The Star of the Magi

Courtney Roberts, M.A.

Astrology in the Christian Church - A Brief History

What did Christians believe about time and cosmology,  least  for the first 1600  years of the church?

Many contemporary Christians would hotly dispute the idea that their religion has any connection with astrology, but that is a modern delusion.
Our current split between religion and astrology is a 
relatively recent, post-Reformation development.
Astrology was Christian cosmology for the first 
1600 years of the church.
Astrology was practiced, taught, and published at the 
highest levels by priests, monks, abbots, bishops, 
cardinals, popes, and saints.

So is there something inherently 'un-Christian' about astrology?
   Let's take a closer look at the history and practice of astrology within the Christian Church.

A short list of famous Christians who taught, 
published and practiced astrology: 

St. Albertus Magnus, Adelard of Bath, St. Aldhelm; Bishop of Sherborne, 

Alcuin of York, Roger of Hereford, Michael Scot, Nostradamus, Roger Bacon, 

Guido Bonatti, Johannes de Sacro Bosco,   Angelo Catto (the astrologer of Louis XI of France,) Peter of Albano, Catherine de’Medici, Nostradamus, Willliam Lilly, Christopher Columbus, Phillip Melancthon, the Emperors Charlemagne, Charles IV and V, and Popes Sylvester II, Sixtus IV, Urban VIII, Julius II, Leo X, and Paul III.

According to the article in the New Advent Catholic Encyclopedia by Max Jacobi, "When these rulers lived astrology was, so to say, the regulator of official life; 

it is a fact characteristic of the age, that at the papal and imperial courts ambassadors were not received in audience until the court astrologer had been consulted."

Among the earliest Christian writings, there was considerable argument over astrology, but not about whether the heavenly bodies exercised any influence. 
That they did was common knowledge. 

The argument was generally over how, and how much, and what was right and proper to do with that knowledge. "Natural astrology," and the wholesale influence of the sun, moon, and stars over everything from the weather to the infirmities of the body, was rarely the cause of contention.

St. Thomas Aquinas, the prince of theologians, patently confirmed this point in his Summa Theologica:

“The majority of men follow their passions, which are movements of the sensitive appetite, in which movements of the heavenly bodies can cooperate: but few are wise enough to resist these passions. Consequently astrologers are able to foretell the truth in the majority of cases, especially in a general way. But not in particular cases; for nothing prevents man resisting his passions by his free-will. Wherefore the astrologers themselves are wont to say that ‘the wise man is stronger than the stars’ [Ptolemy, Centiloquium, prop. 5], forasmuch as, to wit, he conquers his passions.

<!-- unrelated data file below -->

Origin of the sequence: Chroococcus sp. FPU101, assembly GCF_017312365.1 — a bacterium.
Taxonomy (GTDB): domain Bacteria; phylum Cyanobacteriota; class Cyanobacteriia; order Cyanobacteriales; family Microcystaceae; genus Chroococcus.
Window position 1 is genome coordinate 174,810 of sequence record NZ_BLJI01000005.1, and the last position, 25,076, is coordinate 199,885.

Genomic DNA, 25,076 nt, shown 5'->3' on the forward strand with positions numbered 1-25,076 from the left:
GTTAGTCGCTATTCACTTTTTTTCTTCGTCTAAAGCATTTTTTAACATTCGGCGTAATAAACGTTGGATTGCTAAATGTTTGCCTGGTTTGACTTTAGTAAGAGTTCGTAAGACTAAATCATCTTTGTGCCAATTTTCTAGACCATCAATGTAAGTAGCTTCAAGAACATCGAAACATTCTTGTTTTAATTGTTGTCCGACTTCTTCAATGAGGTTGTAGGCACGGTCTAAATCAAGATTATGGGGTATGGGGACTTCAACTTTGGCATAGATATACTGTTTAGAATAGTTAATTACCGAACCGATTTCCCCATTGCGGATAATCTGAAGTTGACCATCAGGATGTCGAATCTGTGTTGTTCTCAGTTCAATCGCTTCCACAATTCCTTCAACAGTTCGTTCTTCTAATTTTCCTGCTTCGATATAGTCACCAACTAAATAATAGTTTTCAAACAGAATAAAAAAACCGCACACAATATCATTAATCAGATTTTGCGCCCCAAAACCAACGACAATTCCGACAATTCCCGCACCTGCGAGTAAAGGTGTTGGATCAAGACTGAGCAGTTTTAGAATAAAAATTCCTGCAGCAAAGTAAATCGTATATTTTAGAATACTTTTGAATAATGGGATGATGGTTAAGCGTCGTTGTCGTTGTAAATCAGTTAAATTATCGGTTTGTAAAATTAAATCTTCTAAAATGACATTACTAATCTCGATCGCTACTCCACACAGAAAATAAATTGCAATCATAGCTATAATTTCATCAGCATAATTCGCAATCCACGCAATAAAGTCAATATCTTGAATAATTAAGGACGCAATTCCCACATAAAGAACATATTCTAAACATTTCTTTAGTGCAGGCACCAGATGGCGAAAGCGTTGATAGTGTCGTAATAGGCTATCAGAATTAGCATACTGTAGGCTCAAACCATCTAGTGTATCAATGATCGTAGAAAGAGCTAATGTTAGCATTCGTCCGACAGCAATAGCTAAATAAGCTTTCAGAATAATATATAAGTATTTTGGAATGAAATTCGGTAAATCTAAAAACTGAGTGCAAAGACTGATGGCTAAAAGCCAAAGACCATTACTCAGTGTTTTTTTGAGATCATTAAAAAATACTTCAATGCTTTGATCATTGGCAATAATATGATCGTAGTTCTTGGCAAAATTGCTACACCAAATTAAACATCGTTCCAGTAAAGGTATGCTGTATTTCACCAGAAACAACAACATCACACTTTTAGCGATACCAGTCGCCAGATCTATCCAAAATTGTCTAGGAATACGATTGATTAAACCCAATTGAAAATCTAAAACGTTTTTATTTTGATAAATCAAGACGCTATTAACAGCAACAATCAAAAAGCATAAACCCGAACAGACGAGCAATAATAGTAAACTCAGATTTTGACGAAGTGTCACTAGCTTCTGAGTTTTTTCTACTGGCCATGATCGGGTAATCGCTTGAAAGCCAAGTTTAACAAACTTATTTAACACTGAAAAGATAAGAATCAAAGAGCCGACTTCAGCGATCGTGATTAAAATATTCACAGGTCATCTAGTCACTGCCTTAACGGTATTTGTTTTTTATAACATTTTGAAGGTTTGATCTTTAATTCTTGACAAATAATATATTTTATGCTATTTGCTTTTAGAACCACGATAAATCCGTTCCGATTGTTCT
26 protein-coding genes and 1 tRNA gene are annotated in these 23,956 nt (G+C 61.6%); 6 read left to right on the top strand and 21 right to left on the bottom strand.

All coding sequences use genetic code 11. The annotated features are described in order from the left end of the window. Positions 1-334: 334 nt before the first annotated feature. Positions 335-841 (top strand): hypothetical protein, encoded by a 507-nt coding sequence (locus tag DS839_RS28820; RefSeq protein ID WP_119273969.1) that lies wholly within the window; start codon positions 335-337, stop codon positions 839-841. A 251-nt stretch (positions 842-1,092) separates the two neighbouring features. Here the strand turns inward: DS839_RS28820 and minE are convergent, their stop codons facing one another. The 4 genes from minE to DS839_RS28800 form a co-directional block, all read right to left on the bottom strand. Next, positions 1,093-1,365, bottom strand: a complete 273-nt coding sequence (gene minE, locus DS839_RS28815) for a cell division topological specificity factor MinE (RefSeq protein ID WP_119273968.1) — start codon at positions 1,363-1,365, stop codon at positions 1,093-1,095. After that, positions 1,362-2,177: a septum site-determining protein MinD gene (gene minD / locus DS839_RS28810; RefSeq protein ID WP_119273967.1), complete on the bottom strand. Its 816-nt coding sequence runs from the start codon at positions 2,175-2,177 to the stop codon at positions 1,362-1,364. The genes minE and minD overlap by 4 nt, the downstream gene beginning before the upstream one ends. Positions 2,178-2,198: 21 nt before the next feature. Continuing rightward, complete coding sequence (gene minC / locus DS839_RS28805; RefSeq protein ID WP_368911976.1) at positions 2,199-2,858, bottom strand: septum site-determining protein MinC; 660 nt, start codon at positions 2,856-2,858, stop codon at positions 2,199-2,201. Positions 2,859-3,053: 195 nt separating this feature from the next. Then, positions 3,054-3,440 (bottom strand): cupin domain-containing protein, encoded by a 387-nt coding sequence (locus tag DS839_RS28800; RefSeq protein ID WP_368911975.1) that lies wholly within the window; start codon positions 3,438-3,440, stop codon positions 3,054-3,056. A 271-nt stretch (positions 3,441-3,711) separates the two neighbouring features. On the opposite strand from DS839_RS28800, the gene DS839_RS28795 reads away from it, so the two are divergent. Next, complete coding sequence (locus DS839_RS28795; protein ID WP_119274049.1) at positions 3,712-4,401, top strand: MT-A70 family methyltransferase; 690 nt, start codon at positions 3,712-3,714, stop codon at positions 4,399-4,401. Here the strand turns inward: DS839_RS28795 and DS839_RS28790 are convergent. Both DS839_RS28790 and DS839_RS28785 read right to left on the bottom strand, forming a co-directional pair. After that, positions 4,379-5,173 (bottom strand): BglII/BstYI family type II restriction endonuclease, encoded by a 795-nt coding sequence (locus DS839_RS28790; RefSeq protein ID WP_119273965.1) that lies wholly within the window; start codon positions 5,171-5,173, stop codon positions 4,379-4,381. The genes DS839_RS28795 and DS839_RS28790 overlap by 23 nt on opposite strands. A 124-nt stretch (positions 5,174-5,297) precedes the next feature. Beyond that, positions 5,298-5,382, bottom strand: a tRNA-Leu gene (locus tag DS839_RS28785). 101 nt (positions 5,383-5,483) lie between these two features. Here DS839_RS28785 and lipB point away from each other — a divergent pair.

(Prima Pars: 115:  Reply to Objection 3)

Christians saved their invective for astrologers; those scandalous rascals whose vain attempts to forecast the future not only made planets into deities and duped the general public, but who threatened in their boldness to usurp the prerogatives of an almighty God.  

 Consequently, thinking Christians found themselves in a bit of a dilemma. While wanting to differentiate themselves from the gullibility and excesses of their pagan neighbours, who were generally quite fond of horoscopes,  Christians also coveted the cosmological implications of astrology's overarching worldview, and not only sought to attribute that orderliness to the hand of God, but to read the preordained sanctification of their own faith into the cosmic order. 

Their attempts to reconcile and re-attribute these conflicting drives animate many early texts, where Christians had long running arguments with fatalistic star worshipers, but the astrological order of the universe, as designed by the hand of God, remained the standard, accepted Christian cosmology.

For instance, the delightful plot of The Recognitions of Clement (approx. 3rd century CE) mounts a Christian literary attack on astrologers which confounds the pagan determination to read an unalterable future in the stars.


However, Book 8 of The Recognitions contains in 

Ch. 45-46 a most tidy description of natural astrology, attributing to the motions of the Sun and Moon the causes of everything from good and bad weather, 

to plague and pestilence, accordingly as God chooses 

to use these, the instruments of his design. 

Further, Book 1, Ch. 32 contains this most intriguing reference to Abraham:

"From the first this same man, being an astrologer, was able, from the account and order of the stars, to recognize the Creator, while all others were in error, and understood that all things are regulated by His providence."

In this implication that the father of monotheism also discovered astrology, within the same work that damns the predictions of horoscopy, 

the author straddles the very crux of the Christian dilemma.

 For an eye-opening look at the history of astrological practice 
within the Christian Church, here are links to some of 
my work on the subject: 

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